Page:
NP-hard to solve exactly under randomized re-

sented by a basis), SVP asks to ¬nd the shortest

nonzero vector in L. The problem can be de¬ned ductions [1]. The strongest NP-hardness result

for SVP known to date is due to Micciancio [5],

with respect to any norm, but the Euclidean norm

who showed that SVP is NP-hard even to approxi-

is the most common (see the entry lattice for a √

mate within any factor less than 2. Stronger (but

de¬nition). A variant of SVP (commonly studied

still subpolynomial) inapproximability results are

in computational complexity theory) only asks to

compute the length (denoted »(L)) of the shortest known for SVP in the ∞ norm [2]. On the other

nonzero vector in L, without necessarily ¬nding hand, Goldreich and Goldwasser [3] have shown

that (under standard complexity assumptions)

the vector.

SVP cannot be NP-hard to approximate within

SVP has been studied by mathematicians (in

small polynomial factors g = O( n/ log n).

the equivalent language of quadratic forms) since

As is the case with the related Closest Vector

the 19th century because of its connection to many

Problem, ¬nding a good approximation algorithm

problems in the number theory. One of the earliest

(i.e., a polynomial-time algorithm with polyno-

references to SVP in the computer science litera-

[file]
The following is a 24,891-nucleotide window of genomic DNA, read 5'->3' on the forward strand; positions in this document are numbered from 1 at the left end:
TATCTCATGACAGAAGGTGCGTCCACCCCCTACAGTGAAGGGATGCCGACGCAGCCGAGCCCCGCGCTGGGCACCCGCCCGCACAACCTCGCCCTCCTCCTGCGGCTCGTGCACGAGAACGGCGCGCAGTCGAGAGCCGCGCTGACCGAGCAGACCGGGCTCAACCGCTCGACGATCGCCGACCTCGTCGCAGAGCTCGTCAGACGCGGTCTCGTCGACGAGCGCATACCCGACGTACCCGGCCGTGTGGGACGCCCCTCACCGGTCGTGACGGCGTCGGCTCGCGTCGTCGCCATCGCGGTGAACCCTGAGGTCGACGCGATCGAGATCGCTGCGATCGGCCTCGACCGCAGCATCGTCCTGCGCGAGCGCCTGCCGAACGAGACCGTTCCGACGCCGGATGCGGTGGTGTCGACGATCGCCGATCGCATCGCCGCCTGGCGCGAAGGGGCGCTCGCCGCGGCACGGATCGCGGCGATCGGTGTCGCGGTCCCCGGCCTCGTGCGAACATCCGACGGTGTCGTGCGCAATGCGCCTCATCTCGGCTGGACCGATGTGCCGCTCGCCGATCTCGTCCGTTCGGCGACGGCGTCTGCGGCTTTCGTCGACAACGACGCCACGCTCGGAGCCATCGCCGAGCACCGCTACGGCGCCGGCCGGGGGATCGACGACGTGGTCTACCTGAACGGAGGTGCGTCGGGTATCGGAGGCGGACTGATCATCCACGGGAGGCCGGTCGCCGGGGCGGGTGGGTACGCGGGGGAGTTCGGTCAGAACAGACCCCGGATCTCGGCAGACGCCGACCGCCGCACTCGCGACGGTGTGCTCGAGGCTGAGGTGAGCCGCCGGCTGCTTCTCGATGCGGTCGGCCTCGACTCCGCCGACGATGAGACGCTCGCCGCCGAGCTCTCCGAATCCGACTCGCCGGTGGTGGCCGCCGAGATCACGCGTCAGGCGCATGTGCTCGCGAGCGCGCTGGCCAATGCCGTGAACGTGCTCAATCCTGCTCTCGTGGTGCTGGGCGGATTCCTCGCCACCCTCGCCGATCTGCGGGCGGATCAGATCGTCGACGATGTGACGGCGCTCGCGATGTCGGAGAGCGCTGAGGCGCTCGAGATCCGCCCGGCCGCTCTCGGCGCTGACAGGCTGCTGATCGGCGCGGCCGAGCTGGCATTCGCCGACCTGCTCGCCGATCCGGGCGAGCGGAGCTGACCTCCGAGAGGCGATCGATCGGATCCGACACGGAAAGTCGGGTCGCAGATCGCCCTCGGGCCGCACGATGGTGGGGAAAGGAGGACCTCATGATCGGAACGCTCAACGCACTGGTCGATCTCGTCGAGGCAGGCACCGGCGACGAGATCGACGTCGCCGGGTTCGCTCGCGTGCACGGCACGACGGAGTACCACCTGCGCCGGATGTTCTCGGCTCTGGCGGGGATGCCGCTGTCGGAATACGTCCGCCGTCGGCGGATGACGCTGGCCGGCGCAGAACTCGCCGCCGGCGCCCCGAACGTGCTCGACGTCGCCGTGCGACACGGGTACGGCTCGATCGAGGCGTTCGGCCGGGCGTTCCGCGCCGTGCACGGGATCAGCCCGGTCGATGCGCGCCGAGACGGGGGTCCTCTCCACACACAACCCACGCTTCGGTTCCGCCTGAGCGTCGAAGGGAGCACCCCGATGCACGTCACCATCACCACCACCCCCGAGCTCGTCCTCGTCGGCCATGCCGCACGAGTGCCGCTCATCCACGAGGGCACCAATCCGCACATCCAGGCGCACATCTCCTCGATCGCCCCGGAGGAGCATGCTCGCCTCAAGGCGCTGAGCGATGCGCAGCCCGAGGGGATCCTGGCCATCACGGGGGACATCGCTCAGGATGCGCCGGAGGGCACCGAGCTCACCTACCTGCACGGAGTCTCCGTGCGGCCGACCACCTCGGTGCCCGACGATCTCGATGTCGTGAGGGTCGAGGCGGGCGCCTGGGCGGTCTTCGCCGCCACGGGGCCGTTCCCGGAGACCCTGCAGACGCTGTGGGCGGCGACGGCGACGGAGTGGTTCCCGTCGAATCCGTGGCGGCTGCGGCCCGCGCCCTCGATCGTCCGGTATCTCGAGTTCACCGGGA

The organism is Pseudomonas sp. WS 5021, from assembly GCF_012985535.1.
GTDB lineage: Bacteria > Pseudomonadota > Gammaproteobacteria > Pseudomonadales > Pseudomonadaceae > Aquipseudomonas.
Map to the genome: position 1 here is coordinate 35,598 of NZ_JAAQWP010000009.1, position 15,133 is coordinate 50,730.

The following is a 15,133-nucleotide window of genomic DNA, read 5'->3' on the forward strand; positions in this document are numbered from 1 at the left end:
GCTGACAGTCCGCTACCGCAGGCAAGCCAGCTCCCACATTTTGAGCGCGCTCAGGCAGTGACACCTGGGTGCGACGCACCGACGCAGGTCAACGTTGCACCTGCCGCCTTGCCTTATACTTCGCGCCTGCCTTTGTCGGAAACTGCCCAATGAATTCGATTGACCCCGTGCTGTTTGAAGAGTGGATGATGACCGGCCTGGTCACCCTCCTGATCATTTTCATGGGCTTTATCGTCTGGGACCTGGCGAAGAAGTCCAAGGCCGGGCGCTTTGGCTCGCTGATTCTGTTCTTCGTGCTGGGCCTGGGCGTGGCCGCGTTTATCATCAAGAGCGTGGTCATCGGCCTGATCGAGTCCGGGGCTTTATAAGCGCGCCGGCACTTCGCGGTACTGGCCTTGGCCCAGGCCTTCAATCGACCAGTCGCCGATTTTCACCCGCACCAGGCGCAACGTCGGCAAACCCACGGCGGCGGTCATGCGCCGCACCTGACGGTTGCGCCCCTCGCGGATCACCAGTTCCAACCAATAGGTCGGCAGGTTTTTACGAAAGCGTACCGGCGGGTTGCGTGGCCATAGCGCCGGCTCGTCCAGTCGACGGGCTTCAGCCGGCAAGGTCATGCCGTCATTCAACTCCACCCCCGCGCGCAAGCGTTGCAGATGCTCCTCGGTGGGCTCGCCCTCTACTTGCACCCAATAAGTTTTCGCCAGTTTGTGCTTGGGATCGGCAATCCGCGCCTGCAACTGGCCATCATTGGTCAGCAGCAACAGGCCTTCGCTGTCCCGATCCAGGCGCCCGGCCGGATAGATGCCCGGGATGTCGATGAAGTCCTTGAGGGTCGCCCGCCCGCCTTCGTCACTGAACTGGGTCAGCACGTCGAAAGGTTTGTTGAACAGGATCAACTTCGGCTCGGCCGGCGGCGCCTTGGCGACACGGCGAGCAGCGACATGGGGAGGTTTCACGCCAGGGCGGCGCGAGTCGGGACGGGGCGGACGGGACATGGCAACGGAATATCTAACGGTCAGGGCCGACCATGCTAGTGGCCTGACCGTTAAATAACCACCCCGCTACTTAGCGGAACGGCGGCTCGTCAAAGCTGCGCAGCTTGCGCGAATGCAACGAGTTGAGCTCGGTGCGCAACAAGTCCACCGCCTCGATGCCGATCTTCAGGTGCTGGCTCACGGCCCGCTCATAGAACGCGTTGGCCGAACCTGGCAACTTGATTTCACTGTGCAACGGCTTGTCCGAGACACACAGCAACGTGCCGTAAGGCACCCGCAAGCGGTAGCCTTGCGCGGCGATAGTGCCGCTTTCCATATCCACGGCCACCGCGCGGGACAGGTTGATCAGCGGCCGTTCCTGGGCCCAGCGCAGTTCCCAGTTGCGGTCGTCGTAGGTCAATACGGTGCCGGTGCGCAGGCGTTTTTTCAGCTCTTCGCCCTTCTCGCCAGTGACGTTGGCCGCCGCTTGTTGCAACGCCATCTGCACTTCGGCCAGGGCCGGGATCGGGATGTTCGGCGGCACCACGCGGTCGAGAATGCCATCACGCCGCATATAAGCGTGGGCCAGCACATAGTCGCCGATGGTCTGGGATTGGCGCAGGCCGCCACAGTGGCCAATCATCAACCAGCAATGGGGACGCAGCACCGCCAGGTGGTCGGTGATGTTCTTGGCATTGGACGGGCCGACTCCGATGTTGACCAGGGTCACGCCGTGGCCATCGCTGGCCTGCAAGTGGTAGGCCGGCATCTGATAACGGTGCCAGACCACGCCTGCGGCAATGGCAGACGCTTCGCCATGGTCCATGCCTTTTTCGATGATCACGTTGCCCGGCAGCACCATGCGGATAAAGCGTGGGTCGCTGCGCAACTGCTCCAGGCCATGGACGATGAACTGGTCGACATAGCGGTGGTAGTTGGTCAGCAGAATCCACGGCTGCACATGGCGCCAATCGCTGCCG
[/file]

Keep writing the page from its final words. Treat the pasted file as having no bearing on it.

mial approximation factors) is one of the most im-

ture is [7], where the problem is conjectured to be

portant open questions in the area. Indeed, the

NP-hard.

hardness of approximating SVP within certain

A cornerstone result about SVP is Minkowski™s

polynomial factors can be used as the basis for

¬rst theorem, which states that the shortest

the construction of provably secure cryptographic

nonzero vector in any n-dimentional lattice has

length at most γn det(L)1/n , where γn√ an abso- functions (see lattice based cryptography).

is

lute constant (approximately equal to n) that de-

Daniele Micciancio

pends only of the dimension n, and det(L) is the

determinant of the lattice (see the entry lattice for References

a de¬nition).

The upper bound provided by Minkowski™s the- [1] Ajtai, M. (1998). “The shortest vector problem in L2

orem is tight, i.e., there are lattices such that the is NP-hard for randomized reductions (extended ab-